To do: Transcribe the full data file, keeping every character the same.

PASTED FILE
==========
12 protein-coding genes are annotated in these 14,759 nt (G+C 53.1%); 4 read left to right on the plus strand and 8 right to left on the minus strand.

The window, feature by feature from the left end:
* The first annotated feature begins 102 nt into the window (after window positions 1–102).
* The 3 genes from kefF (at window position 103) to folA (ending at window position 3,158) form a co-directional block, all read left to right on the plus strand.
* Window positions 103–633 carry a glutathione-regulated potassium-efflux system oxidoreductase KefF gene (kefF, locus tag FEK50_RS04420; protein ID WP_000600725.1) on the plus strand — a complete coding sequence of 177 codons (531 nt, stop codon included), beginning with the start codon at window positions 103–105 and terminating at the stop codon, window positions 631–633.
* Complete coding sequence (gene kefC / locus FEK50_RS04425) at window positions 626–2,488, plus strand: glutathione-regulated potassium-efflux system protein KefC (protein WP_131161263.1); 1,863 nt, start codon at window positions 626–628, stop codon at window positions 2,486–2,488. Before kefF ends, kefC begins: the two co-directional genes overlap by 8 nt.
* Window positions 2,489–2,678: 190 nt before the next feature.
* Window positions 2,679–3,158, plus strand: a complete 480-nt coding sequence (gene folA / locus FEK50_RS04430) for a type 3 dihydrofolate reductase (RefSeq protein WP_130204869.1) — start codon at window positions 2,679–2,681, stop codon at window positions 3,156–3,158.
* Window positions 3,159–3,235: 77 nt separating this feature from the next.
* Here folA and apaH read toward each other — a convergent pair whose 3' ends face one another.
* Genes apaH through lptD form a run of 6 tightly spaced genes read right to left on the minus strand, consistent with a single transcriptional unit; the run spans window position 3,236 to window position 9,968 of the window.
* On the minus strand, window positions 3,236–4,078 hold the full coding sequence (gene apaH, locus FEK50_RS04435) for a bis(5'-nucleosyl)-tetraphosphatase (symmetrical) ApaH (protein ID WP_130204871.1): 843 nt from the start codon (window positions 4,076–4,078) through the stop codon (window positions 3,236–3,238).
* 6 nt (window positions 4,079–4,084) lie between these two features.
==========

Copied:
12 protein-coding genes are annotated in these 14,759 nt (G+C 53.1%); 4 read left to right on the plus strand and 8 right to left on the minus strand.

The window, feature by feature from the left end:
* The first annotated feature begins 102 nt into the window (after window positions 1–102).
* The 3 genes from kefF (at window position 103) to folA (ending at window position 3,158) form a co-directional block, all read left to right on the plus strand.
* Window positions 103–633 carry a glutathione-regulated potassium-efflux system oxidoreductase KefF gene (kefF, locus tag FEK50_RS04420; protein ID WP_000600725.1) on the plus strand — a complete coding sequence of 177 codons (531 nt, stop codon included), beginning with the start codon at window positions 103–105 and terminating at the stop codon, window positions 631–633.
* Complete coding sequence (gene kefC / locus FEK50_RS04425) at window positions 626–2,488, plus strand: glutathione-regulated potassium-efflux system protein KefC (protein WP_131161263.1); 1,863 nt, start codon at window positions 626–628, stop codon at window positions 2,486–2,488. Before kefF ends, kefC begins: the two co-directional genes overlap by 8 nt.
* Window positions 2,489–2,678: 190 nt before the next feature.
* Window positions 2,679–3,158, plus strand: a complete 480-nt coding sequence (gene folA / locus FEK50_RS04430) for a type 3 dihydrofolate reductase (RefSeq protein WP_130204869.1) — start codon at window positions 2,679–2,681, stop codon at window positions 3,156–3,158.
* Window positions 3,159–3,235: 77 nt separating this feature from the next.
* Here folA and apaH read toward each other — a convergent pair whose 3' ends face one another.
* Genes apaH through lptD form a run of 6 tightly spaced genes read right to left on the minus strand, consistent with a single transcriptional unit; the run spans window position 3,236 to window position 9,968 of the window.
* On the minus strand, window positions 3,236–4,078 hold the full coding sequence (gene apaH, locus FEK50_RS04435) for a bis(5'-nucleosyl)-tetraphosphatase (symmetrical) ApaH (protein ID WP_130204871.1): 843 nt from the start codon (window positions 4,076–4,078) through the stop codon (window positions 3,236–3,238).
* 6 nt (window positions 4,079–4,084) lie between these two features.